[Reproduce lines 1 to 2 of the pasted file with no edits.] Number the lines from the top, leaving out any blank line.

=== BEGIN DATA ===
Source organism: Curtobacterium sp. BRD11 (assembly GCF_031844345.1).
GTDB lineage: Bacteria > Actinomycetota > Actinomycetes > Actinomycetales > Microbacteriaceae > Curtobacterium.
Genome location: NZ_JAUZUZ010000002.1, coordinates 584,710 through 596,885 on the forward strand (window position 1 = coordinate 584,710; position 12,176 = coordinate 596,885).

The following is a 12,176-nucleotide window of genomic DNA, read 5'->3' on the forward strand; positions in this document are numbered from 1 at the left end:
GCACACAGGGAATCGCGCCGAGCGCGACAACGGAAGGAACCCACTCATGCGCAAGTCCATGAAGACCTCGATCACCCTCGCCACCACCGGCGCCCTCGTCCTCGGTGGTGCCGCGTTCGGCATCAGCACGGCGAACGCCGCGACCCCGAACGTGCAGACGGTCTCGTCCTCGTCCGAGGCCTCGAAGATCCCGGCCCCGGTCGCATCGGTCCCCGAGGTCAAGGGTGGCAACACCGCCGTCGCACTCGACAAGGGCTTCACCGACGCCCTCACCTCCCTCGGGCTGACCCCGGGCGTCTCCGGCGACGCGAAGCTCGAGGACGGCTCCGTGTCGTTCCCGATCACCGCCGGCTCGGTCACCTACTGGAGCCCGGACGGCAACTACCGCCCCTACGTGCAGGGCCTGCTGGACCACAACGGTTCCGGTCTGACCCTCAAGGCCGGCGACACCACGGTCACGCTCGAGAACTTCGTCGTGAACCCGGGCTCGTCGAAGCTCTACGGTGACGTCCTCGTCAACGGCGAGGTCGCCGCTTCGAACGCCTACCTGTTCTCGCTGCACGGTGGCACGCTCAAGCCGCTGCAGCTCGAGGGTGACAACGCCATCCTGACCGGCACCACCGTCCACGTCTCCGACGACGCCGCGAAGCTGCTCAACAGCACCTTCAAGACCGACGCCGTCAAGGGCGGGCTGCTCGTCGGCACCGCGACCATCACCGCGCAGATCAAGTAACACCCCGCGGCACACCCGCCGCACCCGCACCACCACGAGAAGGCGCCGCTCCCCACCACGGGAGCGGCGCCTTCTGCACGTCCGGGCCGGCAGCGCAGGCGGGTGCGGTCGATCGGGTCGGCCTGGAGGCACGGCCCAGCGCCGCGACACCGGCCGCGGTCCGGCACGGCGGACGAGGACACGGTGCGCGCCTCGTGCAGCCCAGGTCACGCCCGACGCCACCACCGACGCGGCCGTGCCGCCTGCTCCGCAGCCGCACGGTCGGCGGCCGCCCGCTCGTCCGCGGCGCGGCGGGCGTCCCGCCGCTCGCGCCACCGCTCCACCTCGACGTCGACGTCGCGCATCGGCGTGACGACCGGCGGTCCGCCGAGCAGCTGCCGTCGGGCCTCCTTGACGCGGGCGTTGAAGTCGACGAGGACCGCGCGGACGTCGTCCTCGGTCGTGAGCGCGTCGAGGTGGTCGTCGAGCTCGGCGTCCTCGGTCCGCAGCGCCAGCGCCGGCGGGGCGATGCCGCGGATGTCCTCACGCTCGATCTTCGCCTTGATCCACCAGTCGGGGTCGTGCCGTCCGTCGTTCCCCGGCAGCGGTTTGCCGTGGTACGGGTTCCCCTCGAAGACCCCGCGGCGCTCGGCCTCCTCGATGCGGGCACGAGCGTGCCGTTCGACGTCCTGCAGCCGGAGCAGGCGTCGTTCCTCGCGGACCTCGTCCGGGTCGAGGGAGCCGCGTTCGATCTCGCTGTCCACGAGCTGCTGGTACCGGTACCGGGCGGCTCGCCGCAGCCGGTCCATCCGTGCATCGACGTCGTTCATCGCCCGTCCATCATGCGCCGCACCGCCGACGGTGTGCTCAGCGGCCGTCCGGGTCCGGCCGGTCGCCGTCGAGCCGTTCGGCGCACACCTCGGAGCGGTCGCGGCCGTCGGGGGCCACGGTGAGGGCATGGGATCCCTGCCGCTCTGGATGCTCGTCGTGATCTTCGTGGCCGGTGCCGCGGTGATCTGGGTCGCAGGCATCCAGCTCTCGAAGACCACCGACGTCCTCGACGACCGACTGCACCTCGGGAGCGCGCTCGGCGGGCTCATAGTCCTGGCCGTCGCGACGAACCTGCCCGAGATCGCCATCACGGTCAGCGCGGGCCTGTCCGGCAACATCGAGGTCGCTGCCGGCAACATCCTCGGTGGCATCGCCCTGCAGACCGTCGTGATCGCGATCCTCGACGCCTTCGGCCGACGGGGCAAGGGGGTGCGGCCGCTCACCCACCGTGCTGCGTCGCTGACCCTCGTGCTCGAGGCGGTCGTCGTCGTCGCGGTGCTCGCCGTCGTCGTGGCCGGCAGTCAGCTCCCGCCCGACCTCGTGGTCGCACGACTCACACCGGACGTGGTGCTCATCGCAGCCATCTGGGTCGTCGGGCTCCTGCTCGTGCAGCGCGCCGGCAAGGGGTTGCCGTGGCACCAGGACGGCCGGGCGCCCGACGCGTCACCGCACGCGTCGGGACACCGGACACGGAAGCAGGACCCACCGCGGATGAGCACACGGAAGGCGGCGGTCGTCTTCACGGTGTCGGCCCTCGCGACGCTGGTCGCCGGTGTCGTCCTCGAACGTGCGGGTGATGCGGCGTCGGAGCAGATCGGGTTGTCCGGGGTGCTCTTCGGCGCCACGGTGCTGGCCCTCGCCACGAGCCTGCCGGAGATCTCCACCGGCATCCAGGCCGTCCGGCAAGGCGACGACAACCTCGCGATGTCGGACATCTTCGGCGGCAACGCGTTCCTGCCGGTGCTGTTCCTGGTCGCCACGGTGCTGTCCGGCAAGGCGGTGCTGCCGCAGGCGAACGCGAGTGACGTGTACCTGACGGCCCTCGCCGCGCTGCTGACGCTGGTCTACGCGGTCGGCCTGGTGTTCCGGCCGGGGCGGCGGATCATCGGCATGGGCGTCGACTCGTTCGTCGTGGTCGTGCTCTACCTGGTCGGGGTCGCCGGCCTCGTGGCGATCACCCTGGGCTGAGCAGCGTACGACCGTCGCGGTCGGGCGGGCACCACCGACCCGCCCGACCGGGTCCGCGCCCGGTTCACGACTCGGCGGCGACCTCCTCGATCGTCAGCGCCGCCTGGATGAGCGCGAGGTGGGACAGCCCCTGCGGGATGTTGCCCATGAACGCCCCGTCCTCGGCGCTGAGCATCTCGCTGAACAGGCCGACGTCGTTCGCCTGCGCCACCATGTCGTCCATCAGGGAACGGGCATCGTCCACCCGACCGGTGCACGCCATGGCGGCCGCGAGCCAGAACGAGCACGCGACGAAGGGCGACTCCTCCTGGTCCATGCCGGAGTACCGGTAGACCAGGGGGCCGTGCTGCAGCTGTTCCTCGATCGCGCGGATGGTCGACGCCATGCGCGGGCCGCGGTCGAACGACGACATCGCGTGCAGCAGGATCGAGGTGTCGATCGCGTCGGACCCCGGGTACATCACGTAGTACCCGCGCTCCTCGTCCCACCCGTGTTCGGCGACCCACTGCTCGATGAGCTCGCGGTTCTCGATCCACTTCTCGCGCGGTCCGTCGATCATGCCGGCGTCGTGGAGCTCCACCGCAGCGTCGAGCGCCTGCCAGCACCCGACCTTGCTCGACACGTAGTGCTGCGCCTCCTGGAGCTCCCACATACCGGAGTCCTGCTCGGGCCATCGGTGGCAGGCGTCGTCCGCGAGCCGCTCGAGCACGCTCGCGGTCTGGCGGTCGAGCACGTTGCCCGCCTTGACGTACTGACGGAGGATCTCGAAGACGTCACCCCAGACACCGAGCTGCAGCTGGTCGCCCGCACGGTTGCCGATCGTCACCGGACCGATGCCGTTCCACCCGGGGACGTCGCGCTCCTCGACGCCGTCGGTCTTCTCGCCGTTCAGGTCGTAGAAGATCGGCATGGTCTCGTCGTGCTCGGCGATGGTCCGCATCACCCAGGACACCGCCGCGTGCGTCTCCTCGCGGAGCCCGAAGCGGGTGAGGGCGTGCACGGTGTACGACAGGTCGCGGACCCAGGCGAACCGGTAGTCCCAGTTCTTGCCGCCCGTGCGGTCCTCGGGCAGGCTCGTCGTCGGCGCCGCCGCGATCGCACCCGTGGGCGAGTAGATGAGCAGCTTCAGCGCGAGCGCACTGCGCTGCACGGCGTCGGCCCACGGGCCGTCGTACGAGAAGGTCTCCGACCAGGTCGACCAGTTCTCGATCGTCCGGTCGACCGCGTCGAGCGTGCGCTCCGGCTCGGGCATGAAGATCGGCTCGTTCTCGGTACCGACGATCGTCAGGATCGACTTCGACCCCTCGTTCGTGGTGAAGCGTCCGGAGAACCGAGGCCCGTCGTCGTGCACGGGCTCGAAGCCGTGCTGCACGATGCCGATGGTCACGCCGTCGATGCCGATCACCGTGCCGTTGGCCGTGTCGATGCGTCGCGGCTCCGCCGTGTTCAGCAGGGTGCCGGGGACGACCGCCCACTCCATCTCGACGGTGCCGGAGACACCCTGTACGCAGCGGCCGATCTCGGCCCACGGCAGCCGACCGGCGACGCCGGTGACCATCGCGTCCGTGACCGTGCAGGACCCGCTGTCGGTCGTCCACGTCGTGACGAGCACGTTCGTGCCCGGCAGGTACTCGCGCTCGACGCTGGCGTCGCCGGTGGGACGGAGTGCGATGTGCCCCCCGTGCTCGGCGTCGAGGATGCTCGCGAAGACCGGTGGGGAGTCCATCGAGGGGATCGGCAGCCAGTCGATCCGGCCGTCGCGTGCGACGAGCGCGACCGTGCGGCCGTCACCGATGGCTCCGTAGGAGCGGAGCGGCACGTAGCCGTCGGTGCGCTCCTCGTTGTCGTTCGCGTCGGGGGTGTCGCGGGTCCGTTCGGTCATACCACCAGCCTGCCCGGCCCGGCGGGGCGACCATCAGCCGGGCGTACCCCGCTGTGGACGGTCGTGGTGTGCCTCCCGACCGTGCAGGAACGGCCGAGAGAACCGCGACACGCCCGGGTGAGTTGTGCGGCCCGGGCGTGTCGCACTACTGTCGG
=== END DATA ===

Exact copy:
Source organism: Curtobacterium sp. BRD11 (assembly GCF_031844345.1).
GTDB lineage: Bacteria > Actinomycetota > Actinomycetes > Actinomycetales > Microbacteriaceae > Curtobacterium.